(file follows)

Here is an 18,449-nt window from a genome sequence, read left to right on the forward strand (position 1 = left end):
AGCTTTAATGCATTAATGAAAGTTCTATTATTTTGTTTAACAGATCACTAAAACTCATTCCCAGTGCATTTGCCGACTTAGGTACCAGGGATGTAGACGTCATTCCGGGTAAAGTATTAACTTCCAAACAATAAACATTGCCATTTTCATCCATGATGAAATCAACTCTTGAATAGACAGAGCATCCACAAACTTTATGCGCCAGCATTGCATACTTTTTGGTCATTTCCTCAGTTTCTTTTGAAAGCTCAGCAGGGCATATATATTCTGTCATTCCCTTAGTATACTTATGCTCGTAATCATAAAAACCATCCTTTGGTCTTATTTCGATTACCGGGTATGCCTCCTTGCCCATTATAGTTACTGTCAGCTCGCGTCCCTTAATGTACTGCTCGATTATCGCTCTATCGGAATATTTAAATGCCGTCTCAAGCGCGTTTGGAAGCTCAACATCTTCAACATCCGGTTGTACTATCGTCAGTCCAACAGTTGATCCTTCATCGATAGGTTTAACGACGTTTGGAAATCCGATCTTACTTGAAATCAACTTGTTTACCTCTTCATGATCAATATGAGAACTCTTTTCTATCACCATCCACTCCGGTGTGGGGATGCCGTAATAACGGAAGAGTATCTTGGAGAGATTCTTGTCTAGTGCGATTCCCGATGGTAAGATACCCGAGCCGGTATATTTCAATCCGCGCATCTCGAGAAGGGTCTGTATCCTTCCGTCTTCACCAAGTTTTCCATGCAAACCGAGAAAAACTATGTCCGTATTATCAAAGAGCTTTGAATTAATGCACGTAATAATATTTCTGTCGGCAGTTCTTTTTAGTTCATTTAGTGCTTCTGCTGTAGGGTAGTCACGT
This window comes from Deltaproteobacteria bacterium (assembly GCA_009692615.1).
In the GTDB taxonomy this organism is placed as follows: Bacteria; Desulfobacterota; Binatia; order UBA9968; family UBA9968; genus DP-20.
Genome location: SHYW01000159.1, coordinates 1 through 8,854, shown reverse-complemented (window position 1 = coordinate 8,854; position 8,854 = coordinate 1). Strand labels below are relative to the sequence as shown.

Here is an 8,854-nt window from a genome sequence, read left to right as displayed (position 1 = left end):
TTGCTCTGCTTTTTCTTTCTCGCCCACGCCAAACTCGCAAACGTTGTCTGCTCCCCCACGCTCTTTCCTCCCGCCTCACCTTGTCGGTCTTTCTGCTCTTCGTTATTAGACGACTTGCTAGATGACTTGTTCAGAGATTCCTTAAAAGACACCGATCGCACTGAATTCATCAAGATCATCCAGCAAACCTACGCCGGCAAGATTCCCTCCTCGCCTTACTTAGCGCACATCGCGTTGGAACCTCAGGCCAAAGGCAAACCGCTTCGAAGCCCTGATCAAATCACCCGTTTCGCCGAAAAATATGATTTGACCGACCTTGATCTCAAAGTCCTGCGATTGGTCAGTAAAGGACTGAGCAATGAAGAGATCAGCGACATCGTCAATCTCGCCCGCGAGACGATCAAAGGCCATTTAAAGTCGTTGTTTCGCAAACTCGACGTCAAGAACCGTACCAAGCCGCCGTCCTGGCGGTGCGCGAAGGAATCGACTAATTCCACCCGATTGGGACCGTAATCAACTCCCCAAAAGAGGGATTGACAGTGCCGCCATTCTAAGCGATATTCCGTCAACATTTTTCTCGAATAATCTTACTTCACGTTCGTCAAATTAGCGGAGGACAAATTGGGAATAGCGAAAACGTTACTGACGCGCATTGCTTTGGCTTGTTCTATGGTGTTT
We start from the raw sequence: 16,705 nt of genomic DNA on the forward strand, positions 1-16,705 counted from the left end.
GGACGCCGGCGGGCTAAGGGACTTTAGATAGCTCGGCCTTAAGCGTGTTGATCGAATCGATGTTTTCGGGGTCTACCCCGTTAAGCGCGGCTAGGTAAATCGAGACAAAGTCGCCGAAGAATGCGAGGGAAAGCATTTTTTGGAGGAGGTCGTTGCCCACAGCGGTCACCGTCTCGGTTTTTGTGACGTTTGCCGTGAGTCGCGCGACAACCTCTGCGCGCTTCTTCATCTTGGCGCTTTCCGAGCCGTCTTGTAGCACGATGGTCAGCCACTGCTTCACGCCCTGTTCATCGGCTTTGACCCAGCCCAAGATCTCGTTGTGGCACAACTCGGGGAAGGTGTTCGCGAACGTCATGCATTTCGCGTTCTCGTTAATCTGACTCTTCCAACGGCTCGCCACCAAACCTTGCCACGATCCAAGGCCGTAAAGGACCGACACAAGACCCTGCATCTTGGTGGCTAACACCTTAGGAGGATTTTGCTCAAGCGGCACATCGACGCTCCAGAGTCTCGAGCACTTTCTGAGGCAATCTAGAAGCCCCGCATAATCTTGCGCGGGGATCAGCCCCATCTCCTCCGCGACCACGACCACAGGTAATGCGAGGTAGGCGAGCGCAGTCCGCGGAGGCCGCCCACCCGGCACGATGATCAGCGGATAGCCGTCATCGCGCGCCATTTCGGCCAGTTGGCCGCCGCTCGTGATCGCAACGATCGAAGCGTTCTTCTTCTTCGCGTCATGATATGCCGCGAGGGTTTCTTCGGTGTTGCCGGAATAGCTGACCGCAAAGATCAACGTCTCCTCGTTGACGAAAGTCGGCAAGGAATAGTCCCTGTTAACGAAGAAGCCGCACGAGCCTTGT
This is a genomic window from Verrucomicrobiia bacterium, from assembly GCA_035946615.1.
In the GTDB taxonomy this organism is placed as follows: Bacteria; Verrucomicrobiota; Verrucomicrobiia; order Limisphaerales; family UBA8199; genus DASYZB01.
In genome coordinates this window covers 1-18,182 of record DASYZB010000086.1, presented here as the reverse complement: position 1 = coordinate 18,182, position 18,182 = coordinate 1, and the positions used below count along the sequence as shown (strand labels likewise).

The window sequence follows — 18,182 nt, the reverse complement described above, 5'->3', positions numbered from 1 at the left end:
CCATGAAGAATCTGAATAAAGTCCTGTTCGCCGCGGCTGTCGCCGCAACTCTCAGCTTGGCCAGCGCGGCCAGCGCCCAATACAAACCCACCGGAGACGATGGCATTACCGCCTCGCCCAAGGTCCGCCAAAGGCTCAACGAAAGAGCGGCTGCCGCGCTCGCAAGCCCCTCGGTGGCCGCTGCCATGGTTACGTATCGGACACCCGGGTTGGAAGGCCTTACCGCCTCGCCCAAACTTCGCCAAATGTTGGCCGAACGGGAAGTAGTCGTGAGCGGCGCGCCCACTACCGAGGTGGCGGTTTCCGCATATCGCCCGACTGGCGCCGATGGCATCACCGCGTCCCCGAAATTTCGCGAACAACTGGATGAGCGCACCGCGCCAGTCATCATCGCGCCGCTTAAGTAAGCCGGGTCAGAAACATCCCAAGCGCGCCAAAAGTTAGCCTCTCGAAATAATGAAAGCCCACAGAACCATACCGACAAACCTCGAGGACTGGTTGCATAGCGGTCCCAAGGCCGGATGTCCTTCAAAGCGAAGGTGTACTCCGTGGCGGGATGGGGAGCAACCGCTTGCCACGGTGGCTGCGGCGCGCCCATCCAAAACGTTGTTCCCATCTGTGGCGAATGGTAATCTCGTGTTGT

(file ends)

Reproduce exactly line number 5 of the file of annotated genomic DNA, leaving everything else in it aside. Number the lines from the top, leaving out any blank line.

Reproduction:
Genome location: SHYW01000159.1, coordinates 1 through 8,854, shown reverse-complemented (window position 1 = coordinate 8,854; position 8,854 = coordinate 1). Strand labels below are relative to the sequence as shown.